As organizers of the Claiming Crown gear up for the sixth edition of the event in 2004, the focus will be on obtaining sponsorships and getting the races into more wagering outlets around the country. Meanwhile, the National Thoroughbred Racing Association has signed on as a sponsor of the event.
The Claiming Crown is scheduled to return to Canterbury Park in 2004. In five runnings to date of the event, Canterbury has hosted it four times.
Hall of Fame jockey Julie Krone stole the show Saturday during the Claiming Crown series at Canterbury Park, winning the two biggest races of the day aboard Image in the $118,250 Emerald Stakes and on Daunting in the $141,000 Jewel.
Trainer Jerry Dobbs, who has one of the hottest stables at Canterbury Park, will attempt to keep the fire burning with an equally hot jockey Buck Harris, who rides Wadsworth in the $100,000 Claiming Crown Rapid Transit on Saturday.
A record 88 horses were pre-entered Tuesday for this year's Claiming Crown, a $550,000 day of racing to be held July 19 at Canterbury Park. Claiming Crown 2003 will consist of six races with purses ranging from $50,000 to $150,000.
Registration is now open for the 2003 Claiming Crown Handicapping Contest at www.ntra.com. The contest, keyed to the July 19 Claiming Crown Day card at Canterbury Park in Shakopee, Minn., challenges handicappers to pick one horse in each of the 11 live races run that day.
Canterbury Park will kick off its 63-day Thoroughbred and Quarter Horse meet May 16. Highlight of the spring/summer season is the $550,000 Claiming Crown, a five-race series scheduled for July 19.
For the National Thoroughbred Racing Association and the racing industry, the phrase "strength in numbers" can apply to sponsors, the wagering public, legislative clout, and even movie theaters.
The Claiming Crown, inaugurated in 1999, is on its way back to Canterbury Park in Minnesota for 2003, but the date has been moved up from previous editions of the event.
In his first start in the East in more than two years, Ailshie & Aidekman's Truly a Judge shipped from California and ran away with the $150,000 Jewel, the last and richest race of the six Claiming Crown Championship events at Philadelphia Park Aug. 31.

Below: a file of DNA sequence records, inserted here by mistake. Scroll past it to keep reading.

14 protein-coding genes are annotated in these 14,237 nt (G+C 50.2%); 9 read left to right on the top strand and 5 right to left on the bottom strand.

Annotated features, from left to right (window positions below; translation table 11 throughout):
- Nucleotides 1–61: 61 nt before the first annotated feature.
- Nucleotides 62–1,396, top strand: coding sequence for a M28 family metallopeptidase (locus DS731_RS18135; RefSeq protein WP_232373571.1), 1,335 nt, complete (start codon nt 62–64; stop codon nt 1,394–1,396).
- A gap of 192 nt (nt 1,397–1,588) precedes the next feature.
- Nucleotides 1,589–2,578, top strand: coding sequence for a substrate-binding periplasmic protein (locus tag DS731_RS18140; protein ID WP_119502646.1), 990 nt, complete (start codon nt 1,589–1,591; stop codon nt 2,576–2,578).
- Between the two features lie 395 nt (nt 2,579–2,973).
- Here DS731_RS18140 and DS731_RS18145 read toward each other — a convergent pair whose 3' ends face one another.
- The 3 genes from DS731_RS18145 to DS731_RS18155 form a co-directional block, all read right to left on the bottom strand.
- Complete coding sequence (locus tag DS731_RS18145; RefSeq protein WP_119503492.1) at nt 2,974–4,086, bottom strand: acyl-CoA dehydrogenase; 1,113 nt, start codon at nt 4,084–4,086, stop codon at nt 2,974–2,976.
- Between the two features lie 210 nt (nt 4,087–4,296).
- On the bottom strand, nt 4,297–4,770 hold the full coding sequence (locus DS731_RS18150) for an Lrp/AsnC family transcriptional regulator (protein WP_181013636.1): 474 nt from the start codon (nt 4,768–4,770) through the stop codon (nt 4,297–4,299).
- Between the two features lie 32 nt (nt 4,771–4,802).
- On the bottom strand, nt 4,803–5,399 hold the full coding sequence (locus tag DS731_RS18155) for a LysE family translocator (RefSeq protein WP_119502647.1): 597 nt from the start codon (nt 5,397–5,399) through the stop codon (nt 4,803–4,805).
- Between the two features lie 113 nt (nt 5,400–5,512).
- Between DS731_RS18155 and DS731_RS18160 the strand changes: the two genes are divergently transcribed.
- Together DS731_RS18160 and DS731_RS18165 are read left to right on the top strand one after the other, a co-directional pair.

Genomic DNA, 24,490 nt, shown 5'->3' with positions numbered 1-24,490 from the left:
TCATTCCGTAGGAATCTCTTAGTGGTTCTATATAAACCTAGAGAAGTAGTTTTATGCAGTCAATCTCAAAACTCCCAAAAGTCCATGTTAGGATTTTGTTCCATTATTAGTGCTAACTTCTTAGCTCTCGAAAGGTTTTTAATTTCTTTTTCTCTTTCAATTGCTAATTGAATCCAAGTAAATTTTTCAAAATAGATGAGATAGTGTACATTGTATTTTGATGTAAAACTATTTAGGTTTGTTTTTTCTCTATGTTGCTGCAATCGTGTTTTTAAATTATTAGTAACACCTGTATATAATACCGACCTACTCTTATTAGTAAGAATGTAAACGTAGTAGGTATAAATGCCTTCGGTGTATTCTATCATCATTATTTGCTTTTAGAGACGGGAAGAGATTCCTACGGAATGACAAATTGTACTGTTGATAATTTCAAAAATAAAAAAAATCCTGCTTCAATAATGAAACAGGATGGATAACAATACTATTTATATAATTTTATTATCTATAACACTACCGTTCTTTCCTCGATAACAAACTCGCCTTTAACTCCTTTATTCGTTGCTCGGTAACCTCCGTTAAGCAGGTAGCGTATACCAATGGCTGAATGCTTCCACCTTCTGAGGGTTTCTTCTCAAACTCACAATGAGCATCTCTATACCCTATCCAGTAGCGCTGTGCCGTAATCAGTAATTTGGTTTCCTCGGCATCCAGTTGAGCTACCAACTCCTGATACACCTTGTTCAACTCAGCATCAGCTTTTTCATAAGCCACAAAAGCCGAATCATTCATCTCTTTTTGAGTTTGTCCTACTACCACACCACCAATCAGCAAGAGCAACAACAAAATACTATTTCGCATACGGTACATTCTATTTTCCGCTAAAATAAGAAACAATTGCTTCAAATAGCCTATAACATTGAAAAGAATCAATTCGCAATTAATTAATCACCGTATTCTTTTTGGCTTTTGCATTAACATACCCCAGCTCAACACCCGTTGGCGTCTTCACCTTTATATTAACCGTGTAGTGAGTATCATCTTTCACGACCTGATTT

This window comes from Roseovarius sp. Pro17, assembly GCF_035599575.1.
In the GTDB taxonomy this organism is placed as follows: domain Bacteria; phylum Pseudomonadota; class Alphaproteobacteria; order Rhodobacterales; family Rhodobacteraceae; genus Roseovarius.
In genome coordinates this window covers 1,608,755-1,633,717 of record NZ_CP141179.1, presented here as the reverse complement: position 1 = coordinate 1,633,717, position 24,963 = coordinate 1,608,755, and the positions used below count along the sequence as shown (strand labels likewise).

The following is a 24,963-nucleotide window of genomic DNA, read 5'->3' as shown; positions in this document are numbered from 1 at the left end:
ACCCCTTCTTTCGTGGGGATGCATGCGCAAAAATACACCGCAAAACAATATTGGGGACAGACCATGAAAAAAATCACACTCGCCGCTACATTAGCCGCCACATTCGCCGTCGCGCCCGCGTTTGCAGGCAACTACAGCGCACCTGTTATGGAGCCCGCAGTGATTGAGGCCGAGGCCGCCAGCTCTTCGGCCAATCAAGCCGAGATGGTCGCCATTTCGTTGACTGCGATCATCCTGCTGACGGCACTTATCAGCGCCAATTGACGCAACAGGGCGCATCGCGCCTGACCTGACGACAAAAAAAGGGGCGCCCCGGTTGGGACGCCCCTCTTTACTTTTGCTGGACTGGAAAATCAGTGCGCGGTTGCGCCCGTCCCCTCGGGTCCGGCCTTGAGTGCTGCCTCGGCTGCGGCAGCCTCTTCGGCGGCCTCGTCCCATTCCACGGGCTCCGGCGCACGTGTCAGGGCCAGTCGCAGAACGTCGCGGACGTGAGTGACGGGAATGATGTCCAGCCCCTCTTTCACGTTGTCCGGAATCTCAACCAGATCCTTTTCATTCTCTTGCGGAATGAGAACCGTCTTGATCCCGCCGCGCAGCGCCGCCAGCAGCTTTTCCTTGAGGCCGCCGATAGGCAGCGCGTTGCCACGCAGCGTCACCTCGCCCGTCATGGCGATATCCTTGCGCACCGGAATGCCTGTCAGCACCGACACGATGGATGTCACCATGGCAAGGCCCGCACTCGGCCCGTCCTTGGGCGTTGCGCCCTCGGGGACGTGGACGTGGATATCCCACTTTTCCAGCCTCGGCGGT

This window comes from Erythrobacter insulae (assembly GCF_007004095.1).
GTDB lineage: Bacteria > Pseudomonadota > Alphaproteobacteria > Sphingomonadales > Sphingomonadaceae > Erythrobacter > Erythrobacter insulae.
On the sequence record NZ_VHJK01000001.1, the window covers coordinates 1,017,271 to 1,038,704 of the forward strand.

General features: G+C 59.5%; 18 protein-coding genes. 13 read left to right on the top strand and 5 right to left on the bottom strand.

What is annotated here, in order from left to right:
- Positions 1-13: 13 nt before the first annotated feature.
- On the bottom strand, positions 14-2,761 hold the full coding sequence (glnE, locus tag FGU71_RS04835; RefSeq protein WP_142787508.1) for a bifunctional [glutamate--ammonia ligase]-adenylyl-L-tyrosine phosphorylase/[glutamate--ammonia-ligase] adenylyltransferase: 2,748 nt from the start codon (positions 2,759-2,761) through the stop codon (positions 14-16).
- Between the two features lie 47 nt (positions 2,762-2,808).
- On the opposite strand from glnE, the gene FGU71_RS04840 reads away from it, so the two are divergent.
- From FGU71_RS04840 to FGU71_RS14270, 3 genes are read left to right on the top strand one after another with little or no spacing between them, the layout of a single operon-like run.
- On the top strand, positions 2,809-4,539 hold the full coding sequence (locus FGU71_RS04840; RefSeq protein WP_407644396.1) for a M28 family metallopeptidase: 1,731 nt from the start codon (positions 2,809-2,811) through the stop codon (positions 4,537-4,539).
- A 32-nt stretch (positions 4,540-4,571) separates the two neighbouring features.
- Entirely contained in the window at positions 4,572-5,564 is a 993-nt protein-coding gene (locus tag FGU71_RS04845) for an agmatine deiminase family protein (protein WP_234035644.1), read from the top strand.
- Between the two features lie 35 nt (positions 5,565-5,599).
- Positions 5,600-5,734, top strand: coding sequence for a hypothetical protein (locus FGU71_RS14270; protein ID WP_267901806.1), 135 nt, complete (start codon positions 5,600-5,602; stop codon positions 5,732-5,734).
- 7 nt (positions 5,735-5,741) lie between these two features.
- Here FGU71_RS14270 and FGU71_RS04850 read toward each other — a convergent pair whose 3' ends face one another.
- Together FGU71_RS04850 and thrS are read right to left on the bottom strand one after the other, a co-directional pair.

Fifty-three horses were entered for the $550,000 Claiming Crown Championship scheduled for Aug. 31 at Philadelphia Park. It's the first time in the four-year history of the event that it will held away from Canterbury Park in Minnesota.
With 71 horses pre-entered, the Claiming Crown is taking shape for its fourth edition, set for Aug. 31 at Philadelphia Park. Purses for the six events will total $550,000.
Philadelphia Park will offer a $1.8-million stakes schedule this season with 10 fewer events than last year.
The fourth running of $550,000 Claiming Crown will be held at Philadelphia Park on Aug. 31. The series will offer six races with purses between $50,000 and $150,000.
Pending resolution of final contractual matters, the Claiming Crown will make its Mid-Atlantic debut at Philadelphia Park in August or September this year, event organizers said Thursday. No date has been announced.
Richard Englander's Sing Because tracked an honest pace set by Power of Humor and Five Straight, then drew off in the stretch to win Saturday's $150,000 Claiming Crown Jewel Stakes at Canterbury Park.
The nation's leading owner in wins, Richard Englander, has four horses entered for the third renewal of the Claiming Crown Saturday at Canterbury Park.
In Breeders' Cup World Thoroughbred Championships style, a charter flight carrying 18 Thoroughbreds pointing for the Aug. 4 Claiming Crown is scheduled to arrive at Minneapolis-St. Paul International Airport Sunday afternoon.
An information campaign paid off this year for the Claiming Crown, which lured a record 244 regular nominations, up from 177 in 2000. In addition, there were 36 "open" nominations, up from 33 last year.
Claiming Crown preview days have been scheduled at four racetracks in anticipation of the main event, which is set for Aug. 4 at Canterbury Park in Minnesota. The preview days will feature races with conditions identical to those of the Claiming Crown.
Canterbury Park, the Minnesota racetrack that hit rock-bottom in the early 1990s, could have its best meet since its "second coming." Officials report heightened interest in the Shakopee track's racing program, which this year will offer $120,000 per day in purses.
Some changes have been made to this year's Claiming Crown, scheduled for Aug. 4 at Canterbury Park. There will be one less race, but the same amount of purse money, and a new eligibility requirement organizers hope will generate more nominations for the event.
The National Horsemen's Benevolent and Protective Association expects to move its office from south Florida to Kentucky and have a full-time executive director on board within the next year. Scott Savin, recently named general manager at Gulfstream Park, will remain part-time executive director of the organization through the end of this year.
The Mid-Atlantic racetracks haven't signed a contract to simulcast the seven Claiming Crown races on Aug. 6.
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